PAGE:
The discussion will include all LED plate lights made by Lighting Sciences Group Company, LSGC, the 6" light sold as T91 at Home Depot, and an even more useful 4" light, not yet available at Home Depot. 

At December, 2012, watch a revolution in the offering of plate LED lighting, with new Home Depot products, and hopeful availability of all LSGC plate LEDs at Lowe's stores. In arguments for new marketing measures, I offer an expansion of associated Insulation Math, above. The difficult swap-out of a can light, in the Picasa Web Album was at cost of $60, installed. With marketing efficiency and training, I suggest a $60 installed cost can be profitable to the contractor.

Typical $1 per year heat loss per can, plus excess cost of electricity. For electricity cost assume a maritime climate with $0.15 per KWH electricity cost. Consider a light that is on 4 hr per day, 1460 hr per year, Cost is $14 per year at 65 watts and $3 per year at 14 watts. Each change-out saves about $12 per year per fixture. Simple payback is in five years if total replacement cost is held at $60 per fixture. This is irreversible repair of a heat bleed, far better than putting a 23 watt CFL in the leaky can, $5 per year electricity cost, only $9 per year  saving of energy. We are looking for fullest easy, painless energy savings, not fastest payback of any investment.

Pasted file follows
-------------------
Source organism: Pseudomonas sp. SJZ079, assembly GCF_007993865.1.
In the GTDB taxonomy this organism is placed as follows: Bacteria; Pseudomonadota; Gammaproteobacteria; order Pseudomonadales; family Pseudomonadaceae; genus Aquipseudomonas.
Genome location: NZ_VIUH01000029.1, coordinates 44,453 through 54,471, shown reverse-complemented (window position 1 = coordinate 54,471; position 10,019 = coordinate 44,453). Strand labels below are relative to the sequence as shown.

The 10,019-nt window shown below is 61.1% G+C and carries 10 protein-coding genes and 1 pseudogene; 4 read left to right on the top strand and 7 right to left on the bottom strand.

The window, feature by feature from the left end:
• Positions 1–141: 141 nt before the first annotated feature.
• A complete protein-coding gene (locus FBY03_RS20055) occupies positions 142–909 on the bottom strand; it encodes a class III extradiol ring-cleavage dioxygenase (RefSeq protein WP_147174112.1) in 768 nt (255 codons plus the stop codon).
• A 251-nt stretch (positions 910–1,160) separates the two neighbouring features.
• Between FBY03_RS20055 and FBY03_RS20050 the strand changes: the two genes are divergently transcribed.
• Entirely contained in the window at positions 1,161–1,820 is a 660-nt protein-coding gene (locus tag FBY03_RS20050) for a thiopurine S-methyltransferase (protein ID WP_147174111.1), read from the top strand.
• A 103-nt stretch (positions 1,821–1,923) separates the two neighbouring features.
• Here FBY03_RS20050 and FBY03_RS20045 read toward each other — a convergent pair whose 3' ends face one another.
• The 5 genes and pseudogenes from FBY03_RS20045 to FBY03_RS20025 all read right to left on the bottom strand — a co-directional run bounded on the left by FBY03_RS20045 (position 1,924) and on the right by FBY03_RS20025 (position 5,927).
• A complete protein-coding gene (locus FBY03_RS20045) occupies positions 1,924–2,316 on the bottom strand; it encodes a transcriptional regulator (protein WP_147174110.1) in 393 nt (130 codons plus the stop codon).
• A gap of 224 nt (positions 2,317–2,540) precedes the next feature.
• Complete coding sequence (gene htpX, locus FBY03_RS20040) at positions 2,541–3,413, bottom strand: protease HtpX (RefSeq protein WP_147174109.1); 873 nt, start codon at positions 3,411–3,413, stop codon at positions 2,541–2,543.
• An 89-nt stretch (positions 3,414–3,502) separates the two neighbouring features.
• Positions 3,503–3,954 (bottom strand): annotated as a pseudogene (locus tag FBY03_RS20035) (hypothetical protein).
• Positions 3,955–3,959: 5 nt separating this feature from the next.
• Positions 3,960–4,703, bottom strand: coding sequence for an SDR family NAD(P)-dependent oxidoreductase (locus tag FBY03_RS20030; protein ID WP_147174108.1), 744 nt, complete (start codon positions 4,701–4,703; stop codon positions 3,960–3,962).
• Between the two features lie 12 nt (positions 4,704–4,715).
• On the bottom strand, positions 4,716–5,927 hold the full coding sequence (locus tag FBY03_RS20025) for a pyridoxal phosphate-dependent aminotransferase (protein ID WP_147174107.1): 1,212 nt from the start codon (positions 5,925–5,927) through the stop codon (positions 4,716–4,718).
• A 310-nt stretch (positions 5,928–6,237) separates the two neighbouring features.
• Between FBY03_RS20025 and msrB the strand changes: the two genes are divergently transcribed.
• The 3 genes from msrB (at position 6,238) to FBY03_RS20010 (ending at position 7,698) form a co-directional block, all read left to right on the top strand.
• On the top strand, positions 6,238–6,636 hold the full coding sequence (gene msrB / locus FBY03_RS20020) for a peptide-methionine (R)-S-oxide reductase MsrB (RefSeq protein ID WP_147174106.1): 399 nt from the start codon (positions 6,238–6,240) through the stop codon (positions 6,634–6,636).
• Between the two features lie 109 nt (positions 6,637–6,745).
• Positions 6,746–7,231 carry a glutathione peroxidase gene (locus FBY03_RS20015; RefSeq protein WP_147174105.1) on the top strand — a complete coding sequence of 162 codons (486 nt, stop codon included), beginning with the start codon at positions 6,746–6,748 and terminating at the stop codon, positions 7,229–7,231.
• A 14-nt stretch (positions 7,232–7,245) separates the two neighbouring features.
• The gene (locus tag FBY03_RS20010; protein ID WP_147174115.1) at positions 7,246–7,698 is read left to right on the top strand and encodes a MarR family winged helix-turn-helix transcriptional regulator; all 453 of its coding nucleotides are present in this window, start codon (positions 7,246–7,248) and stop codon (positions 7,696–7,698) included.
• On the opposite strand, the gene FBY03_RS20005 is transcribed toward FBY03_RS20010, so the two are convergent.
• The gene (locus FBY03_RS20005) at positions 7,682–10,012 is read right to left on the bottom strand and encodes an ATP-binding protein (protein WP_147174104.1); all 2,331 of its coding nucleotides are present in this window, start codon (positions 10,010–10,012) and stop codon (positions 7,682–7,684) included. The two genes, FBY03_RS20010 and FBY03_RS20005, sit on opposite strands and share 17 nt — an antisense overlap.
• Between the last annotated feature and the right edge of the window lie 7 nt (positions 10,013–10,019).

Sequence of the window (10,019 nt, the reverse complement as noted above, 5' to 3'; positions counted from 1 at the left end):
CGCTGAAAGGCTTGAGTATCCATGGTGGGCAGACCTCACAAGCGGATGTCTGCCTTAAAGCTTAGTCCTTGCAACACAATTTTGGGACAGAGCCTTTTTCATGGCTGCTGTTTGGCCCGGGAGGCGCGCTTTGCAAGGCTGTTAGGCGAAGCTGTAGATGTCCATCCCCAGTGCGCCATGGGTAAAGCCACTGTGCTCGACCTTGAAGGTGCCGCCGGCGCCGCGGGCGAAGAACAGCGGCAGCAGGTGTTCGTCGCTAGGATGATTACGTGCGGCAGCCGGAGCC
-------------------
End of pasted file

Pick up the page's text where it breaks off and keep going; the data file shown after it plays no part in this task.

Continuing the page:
Read more, picking all posts of label LED Plate Lights, on into the future. improving upon the stack nature of a blog. . CLICK HERE,

Saturday, November 12, 2011

Mouse Habitat

Kraft-faced insulation in an attic floor allows a constellation of mouse houses.

They love the alleys from on-flat header framing. Tighter quarters in lofts atop framing are not kept clean.

The best response to mice in-attic is habitat destruction, by removing the facing. Tightly fill all crevices with insulation fragments or batt trims. The facing here always did more harm than good. Smooth facing has less wind resistance, than tufty unfaced batts.

I advocate elimination of all kraft facing in new batt manufacture. Instead apply a vapor permeable air barrier facing like house wrap, as an attachment means and as  a stiller of air circulation within batts. Have as many faces as you wish in any stack. Place the face in any direction, downward in a crawl space or basement ceiling, outward on a knee wall, where the barrier serves to contain dust from human contact. I offered this idea to my favorite manufacturer, Johns Manville, in August, 2011. No response yet from JM, so let any manufacturer try it.

Wrap-faced batts should not be at the base in an attic floor.